Sympathetic Nervous System Activation
The sympathetic nervous system (SNS) plays a critical role in the regulation of cardiovascular homeostasis. The results of numerous studies in experimental animals provide persuasive evidence that activation of the SNS plays an important role in the etiology of obesity hypertension (61, 62). The results of human studies are also consistent with this concept. First, in contrast to earlier reports based primarily on plasma norepinephrine concentrations (162), the results of numerous studies now support a link between body fat levels and increased SNS activity to muscle and kidney in normotensive humans (1, 8, 48, 51, 134, 143, 155). In addition, recent studies from our laboratory suggest that the association between obesity and SNS activation depends on body fat distribution. Muscle sympathetic neural activity (MSNA) is higher in men with elevated abdominal visceral fat compared with their age- and total adiposity-matched peers with lower levels (8). In contrast, MSNA does not differ in subcutaneous obese and nonobese men with similar levels of abdominal visceral fat (7). Second, MSNA and SNS activity to the kidney is elevated in obesity hypertension (40, 48, 129). Finally, combined α- and β-adrenergic receptor blockade produces greater reductions in BP in obese compared with lean hypertensive subjects (159). Taken together, these observations are consistent with the concept that SNS activation plays an important role in the pathophysiology of obesity hypertension in humans.
There a number of proposed mechanisms linking obesity with SNS activation including baroreflex dysfunction, hypothalamic-pituitary axis dysfunction, hyperinsulinemia/insulin resistance, hyperleptinemia, and elevated circulating angiotensin II concentrations (see Fig. 1).
The arterial baroreflex plays a critical role in the acute regulation of SNS outflow and BP. However, the role of the arterial baroreflex in the long-term regulation of SNS outflow and BP has been controversial. The results of animal studies suggest that arterial baroreflex suppression of SNS activity is a long-term compensatory response in hypertension (89). However, sympathoexcitation predominates over the inhibitory effects of the baroreflex in obesity hypertension. In humans, the ability of (acute) pharmacologically induced increases in BP to suppress SNS activity is reduced in obese hypertensive compared with both obese normotensive and lean hypertensive subjects (50). However, the degree to which baroreflex sensitivity measured in this way reflects the long-term influence of the baroreflex on SNS outflow in obesity hypertension remains unclear. Future studies will be necessary to understand the role of the arterial baroreflex in modulating SNS activity in obesity hypertension.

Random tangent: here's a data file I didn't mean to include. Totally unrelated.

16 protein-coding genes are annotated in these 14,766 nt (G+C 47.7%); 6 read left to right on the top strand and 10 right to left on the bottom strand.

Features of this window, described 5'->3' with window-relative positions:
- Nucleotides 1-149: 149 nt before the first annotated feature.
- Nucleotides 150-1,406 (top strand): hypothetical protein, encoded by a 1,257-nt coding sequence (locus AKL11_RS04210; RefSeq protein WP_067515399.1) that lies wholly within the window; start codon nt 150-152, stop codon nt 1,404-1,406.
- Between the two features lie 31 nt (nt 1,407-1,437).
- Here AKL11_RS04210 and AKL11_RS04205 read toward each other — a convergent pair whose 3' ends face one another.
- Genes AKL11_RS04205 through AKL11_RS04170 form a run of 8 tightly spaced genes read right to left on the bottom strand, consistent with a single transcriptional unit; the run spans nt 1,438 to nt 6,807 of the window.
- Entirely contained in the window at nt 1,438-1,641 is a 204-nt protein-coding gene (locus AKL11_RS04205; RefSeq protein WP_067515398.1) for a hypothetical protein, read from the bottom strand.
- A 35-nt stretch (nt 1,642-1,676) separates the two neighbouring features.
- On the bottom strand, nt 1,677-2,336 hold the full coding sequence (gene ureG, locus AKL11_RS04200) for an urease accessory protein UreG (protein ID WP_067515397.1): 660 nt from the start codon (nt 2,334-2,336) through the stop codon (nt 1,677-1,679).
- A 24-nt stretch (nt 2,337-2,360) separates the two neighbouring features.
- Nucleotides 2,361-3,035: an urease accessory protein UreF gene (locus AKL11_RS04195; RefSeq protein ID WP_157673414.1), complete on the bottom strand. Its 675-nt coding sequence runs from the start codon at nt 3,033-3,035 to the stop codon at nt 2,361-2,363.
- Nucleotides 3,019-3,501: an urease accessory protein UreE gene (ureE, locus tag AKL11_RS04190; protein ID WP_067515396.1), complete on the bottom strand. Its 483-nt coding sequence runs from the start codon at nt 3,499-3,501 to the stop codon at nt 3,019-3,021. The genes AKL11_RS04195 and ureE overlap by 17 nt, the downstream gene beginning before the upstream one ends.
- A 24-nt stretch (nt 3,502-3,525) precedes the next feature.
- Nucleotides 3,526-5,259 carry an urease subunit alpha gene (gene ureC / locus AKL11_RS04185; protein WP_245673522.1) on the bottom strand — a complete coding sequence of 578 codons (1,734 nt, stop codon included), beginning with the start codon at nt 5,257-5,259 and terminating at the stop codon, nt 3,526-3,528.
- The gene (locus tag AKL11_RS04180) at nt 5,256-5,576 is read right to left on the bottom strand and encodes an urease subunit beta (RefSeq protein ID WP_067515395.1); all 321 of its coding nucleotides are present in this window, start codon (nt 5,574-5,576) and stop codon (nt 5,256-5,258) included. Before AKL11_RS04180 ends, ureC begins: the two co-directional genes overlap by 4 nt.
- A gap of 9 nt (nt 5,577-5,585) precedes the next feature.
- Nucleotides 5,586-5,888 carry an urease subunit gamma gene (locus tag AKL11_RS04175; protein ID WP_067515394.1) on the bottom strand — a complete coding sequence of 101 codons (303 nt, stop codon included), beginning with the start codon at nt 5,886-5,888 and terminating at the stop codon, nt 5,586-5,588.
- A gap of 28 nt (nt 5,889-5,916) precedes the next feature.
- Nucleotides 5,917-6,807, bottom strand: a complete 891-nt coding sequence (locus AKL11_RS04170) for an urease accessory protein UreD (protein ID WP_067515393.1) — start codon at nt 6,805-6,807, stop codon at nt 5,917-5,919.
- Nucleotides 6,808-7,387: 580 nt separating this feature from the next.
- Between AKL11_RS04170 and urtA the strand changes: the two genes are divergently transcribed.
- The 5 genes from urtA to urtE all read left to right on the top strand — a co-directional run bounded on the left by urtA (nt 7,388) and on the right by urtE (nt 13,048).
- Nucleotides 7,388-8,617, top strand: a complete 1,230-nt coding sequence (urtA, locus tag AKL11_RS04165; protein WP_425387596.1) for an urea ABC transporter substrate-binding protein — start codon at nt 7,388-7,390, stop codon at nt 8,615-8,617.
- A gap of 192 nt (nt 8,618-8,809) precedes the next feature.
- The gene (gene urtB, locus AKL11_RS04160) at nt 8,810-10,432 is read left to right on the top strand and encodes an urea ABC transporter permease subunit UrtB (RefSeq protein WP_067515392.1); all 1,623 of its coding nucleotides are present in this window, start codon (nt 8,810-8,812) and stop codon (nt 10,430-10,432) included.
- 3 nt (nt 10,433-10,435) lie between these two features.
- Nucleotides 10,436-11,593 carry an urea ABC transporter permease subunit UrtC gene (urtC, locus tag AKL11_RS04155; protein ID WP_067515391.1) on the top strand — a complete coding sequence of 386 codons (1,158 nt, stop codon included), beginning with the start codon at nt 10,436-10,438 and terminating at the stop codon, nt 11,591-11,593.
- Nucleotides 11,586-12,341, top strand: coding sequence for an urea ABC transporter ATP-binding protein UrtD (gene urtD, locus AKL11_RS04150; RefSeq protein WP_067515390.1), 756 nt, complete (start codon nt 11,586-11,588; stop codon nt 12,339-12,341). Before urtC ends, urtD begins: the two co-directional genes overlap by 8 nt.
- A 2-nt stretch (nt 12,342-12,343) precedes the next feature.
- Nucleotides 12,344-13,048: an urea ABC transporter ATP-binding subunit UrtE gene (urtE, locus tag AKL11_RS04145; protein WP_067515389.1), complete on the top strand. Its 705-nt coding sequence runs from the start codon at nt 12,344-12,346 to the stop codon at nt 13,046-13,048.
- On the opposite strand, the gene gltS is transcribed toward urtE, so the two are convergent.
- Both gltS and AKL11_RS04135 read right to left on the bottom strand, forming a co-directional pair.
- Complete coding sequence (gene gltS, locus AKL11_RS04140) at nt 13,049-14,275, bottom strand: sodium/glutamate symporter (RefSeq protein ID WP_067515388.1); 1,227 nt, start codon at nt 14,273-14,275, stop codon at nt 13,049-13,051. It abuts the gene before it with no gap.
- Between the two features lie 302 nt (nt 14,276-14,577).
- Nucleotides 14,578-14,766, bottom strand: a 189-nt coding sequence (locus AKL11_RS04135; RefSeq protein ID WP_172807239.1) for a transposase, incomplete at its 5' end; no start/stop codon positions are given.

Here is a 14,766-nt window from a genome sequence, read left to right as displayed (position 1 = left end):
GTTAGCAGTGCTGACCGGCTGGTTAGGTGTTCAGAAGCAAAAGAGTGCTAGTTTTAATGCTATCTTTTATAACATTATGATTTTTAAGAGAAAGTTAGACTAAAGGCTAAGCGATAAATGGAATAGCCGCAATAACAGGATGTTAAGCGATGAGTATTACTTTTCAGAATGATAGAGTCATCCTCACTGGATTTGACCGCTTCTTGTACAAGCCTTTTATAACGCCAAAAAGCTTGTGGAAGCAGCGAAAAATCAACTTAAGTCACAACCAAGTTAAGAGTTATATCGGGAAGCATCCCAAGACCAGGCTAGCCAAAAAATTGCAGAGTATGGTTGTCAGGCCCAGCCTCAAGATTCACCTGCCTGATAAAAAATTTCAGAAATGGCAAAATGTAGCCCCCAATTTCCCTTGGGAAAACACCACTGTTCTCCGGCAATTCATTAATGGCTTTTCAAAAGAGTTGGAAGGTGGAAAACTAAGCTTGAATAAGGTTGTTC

Hypothalamic-Pituitary Axis Dysregulation
Alterations in hypothalamic neuroendocrine pathways may be important in the development of obesity hypertension in animal models. Bjorntorp et al. (17) hypothesized that hypertension and the metabolic syndrome have a closely related central origin resulting from parallel activation of hypothalamic-pituitary axis and the SNS (i.e., a hypothalamic arousal syndrome). Recently, Grassi et al. (51) reported greater reductions in MSNA after 1 wk of dexamethasone treatment in obese compared with nonobese individuals and concluded that hypothalamic-pituitary dysfunction may contribute to SNS activation in obesity. Although intriguing, future studies are necessary to define the role of the hypothalamic-pituitary axis in obesity hypertension.